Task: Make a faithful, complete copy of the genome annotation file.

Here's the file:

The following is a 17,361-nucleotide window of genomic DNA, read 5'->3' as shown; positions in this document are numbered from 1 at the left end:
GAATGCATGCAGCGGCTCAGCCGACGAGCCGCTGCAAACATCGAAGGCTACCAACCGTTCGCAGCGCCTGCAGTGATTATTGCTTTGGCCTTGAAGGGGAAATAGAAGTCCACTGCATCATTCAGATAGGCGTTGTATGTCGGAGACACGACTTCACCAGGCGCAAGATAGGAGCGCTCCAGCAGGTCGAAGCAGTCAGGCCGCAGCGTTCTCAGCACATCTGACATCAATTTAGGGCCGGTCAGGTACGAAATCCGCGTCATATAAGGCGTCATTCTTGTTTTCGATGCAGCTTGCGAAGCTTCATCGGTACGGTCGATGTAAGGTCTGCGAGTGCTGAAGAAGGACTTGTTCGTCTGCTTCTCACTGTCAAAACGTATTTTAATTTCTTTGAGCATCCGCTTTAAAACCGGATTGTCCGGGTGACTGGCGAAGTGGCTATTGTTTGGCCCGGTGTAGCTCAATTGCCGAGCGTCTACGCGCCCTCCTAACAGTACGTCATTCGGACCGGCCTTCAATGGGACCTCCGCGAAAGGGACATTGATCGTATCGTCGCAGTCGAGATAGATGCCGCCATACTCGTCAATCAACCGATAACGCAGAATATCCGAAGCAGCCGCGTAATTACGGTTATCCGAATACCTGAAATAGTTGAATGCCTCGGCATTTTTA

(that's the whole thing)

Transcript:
The following is a 17,361-nucleotide window of genomic DNA, read 5'->3' as shown; positions in this document are numbered from 1 at the left end:
GAATGCATGCAGCGGCTCAGCCGACGAGCCGCTGCAAACATCGAAGGCTACCAACCGTTCGCAGCGCCTGCAGTGATTATTGCTTTGGCCTTGAAGGGGAAATAGAAGTCCACTGCATCATTCAGATAGGCGTTGTATGTCGGAGACACGACTTCACCAGGCGCAAGATAGGAGCGCTCCAGCAGGTCGAAGCAGTCAGGCCGCAGCGTTCTCAGCACATCTGACATCAATTTAGGGCCGGTCAGGTACGAAATCCGCGTCATATAAGGCGTCATTCTTGTTTTCGATGCAGCTTGCGAAGCTTCATCGGTACGGTCGATGTAAGGTCTGCGAGTGCTGAAGAAGGACTTGTTCGTCTGCTTCTCACTGTCAAAACGTATTTTAATTTCTTTGAGCATCCGCTTTAAAACCGGATTGTCCGGGTGACTGGCGAAGTGGCTATTGTTTGGCCCGGTGTAGCTCAATTGCCGAGCGTCTACGCGCCCTCCTAACAGTACGTCATTCGGACCGGCCTTCAATGGGACCTCCGCGAAAGGGACATTGATCGTATCGTCGCAGTCGAGATAGATGCCGCCATACTCGTCAATCAACCGATAACGCAGAATATCCGAAGCAGCCGCGTAATTACGGTTATCCGAATACCTGAAATAGTTGAATGCCTCGGCATTTTTA